And of course, now, other top engineers that are interested in this space, just want to work in that orbit, so recruiting engineers actually has never been easier for SADA. But even prior to that, we understood that engineers are generally not like salespeople at all, and they're not like a lot of other folks within any companies, they're not coin operated. You can't say, "I'll pay you more, if you move faster." Or, "I'll pay more, if you stay." That's actually almost irrelevant to most engineers, it's, there's a hygiene factor of comp and benefits and all that stuff, but they want to work around other engineers they admire for their engineering ability and acumen and experience and contribution to open source and other things that engineers kind of measure each other by, but they also want to do meaningful work at the edge of technology innovation.
So that's why, when we go into a typical customer who has engineers, and let's say this customer is not very tech forward, those engineers are bored. They've gone in to maintenance mode. Maybe, they're building some cool things. But our approach is, well, our engineers are on the outside, we see hundreds of environments, tackle the most complex challenges, so we come in with a different perspective of experience. But where the SADA approach in the market is different is that we compete in the enterprise at a space that's been traditionally dominated by the global systems integrators and the outsourcers. And the way they like to engage with customers is they want to come in and replace those people. They want you to outsource this thing to them.
And we come in with an orientation of, I don't have a 100 people I can put on staff there for three years, I have four ninjas, who are the or the best in what they do, with project management and program management, and then all these other folks, they're going to come in, help you get started on this journey, lay the critical foundation of security and architecture and make sure it's all done right, and then spend a lot of time on the enablement piece, so that your engineers, which they will surprise you, are going to get enabled to take you most of the rest of the way.
And I think customers really resonates to that. Engineers that we've ended up having to work with at our customer sites, love the opportunity to go get certified and learn big query or Kubernetes or whatever it is, Anthos. And then our engineers go in and they see the direct impact on those people's lives, and also the company that we just helped transform, and it just fills them with tons of fulfillment and meaning in the work. And I think that's where we have to continue to win as an organization. We have to have a tremendous amount of exceptional engineers.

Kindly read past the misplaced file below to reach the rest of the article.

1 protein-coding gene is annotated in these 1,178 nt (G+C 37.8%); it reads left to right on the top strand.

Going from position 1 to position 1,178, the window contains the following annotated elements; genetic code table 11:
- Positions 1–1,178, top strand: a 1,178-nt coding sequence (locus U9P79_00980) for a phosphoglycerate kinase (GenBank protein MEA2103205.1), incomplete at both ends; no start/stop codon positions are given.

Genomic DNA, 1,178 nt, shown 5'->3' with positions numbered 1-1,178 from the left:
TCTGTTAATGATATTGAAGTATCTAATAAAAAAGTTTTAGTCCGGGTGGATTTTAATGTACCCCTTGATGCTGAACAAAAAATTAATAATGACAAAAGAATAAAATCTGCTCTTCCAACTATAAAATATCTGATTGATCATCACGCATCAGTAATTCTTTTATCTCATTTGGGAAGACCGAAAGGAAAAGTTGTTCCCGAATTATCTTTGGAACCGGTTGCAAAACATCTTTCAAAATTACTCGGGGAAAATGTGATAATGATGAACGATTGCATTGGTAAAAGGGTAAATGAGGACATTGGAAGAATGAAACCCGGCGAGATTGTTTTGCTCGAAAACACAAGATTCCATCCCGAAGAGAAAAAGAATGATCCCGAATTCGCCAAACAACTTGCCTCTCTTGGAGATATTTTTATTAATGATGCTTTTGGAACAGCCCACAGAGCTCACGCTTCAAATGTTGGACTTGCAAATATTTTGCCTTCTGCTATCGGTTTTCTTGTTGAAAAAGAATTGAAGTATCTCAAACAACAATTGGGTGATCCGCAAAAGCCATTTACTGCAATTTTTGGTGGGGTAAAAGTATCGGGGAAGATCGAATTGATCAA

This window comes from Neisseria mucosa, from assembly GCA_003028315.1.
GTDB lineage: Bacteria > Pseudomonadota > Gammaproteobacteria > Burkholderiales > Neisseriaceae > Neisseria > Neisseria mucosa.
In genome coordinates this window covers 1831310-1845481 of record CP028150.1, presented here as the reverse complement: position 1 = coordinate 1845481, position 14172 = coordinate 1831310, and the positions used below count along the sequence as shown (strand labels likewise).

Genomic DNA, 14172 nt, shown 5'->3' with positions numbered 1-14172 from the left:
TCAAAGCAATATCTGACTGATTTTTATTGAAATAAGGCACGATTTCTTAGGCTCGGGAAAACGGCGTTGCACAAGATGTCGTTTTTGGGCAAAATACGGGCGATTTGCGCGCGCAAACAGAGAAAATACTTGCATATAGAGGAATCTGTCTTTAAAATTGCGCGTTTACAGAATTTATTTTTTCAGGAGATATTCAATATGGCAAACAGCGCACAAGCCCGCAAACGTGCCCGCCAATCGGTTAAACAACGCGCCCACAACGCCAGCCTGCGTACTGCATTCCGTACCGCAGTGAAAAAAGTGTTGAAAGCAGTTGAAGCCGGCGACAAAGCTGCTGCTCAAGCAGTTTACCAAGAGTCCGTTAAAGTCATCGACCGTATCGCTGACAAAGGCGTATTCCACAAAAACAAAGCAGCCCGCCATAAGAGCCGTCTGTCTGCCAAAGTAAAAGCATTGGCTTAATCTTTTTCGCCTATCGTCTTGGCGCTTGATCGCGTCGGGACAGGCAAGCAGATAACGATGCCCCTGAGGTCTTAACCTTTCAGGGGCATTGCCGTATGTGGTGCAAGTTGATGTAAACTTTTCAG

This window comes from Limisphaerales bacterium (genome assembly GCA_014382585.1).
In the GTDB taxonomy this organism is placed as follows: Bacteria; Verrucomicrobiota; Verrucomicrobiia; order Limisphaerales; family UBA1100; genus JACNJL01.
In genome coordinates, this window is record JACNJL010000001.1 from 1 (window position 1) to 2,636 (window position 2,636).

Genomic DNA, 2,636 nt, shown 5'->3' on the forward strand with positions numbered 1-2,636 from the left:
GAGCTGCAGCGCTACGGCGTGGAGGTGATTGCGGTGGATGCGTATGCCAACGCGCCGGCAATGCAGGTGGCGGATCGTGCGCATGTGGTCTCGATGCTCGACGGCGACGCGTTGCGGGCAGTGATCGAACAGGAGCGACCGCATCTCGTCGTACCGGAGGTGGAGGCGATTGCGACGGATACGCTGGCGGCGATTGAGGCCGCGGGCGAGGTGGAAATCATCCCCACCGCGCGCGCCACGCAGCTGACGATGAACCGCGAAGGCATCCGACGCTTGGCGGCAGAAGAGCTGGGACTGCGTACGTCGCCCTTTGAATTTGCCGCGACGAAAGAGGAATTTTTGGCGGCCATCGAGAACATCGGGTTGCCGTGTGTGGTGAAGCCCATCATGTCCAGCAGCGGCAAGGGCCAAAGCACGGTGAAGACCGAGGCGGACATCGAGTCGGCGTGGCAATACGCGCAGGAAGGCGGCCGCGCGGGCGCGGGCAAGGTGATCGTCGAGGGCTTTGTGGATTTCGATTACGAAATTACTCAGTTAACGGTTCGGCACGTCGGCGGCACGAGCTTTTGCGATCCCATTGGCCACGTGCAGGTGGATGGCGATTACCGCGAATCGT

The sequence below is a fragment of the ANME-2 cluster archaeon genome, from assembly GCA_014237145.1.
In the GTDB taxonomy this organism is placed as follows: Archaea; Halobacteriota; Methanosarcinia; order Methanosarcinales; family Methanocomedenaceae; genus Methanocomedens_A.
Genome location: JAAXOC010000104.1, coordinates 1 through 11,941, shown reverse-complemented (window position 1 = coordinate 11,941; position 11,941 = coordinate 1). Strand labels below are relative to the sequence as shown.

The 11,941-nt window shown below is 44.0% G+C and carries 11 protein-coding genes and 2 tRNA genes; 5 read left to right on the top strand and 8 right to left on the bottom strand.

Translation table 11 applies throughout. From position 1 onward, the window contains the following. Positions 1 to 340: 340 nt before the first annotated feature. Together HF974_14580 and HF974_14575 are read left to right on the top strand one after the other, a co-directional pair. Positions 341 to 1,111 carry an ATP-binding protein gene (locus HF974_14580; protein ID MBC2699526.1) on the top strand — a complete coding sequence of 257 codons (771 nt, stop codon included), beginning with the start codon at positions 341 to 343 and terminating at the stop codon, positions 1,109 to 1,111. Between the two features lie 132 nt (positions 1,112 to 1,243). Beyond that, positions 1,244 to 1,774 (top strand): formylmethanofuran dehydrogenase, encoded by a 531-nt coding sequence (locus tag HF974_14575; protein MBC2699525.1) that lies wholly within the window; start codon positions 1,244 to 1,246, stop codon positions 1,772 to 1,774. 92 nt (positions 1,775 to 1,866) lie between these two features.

Because the selling side, I love how you always frame it, which is value at every interaction. And if your intent is pure, and it is, you're there to help. In aggregate, there's actually unlimited demand for the work that the Cloud providers do, and then the partners do. In fact, globally, the demand greatly exceeds the supply of all the engineers in the world and all the partners like SADA that could do this work. So having that meaningful conversation after you get good at it, that's not going to be, ultimately, the limiting factor in a customer's journey. It's going to be other things like their trust, do they trust you? Can you really save them money? Are you on their side? Are you going to be there for the next five to 10 years to support them in this path? And that trust really starts with that first phone call.
Chris Beall (20:22):
That's fascinating. This whole question of culture is something that's discussed a lot. The culture and its role in digital transformation of all kinds as much discussed here at the dinner table. This is what we talk about. Now, my fiance's talk that she gives publicly is about how, in her journey of trying to figure out what digital transformation is really about, what are the constraints, what she discovered the constraint is always culture. I mean, enabling technology, so to speak, is always culture and cultural change.
It's fascinating to me that you've delved into engineering culture, both as a supplier of engineering culture and a consumer of it in a funny way. That is, you consume your customer's engineering culture as an input to your process. It's fascinating. I've never heard it described like that before. As an old, I don't know if I'm an engineer, I'm one of those guys who's written more than a million lines of code, and I still don't think I ever became an engineer. I don't know how that happens, but it does sometimes happen in the world. I don't think I ever had that mindset completely. But that one piece that you talk about, which is what Deming used to talk about, people work for pride of workmanship, not for cash compensation or anything else. And even sales people do. Believe it or not, sales... I mean, we all have to know this right, really, sales people who say they're coin-operated, I'm sure, never are. They just never are. They're just trying to hide behind that shield, so that they don't have to be accountable for what they would prefer not to be accountable.
Tony Safoian (22:00):
So they don't have to update the CRM system.
Chris Beall (22:00):
Corey Frank (22:00):
That's true. Yep, that's right.
Chris Beall (22:06):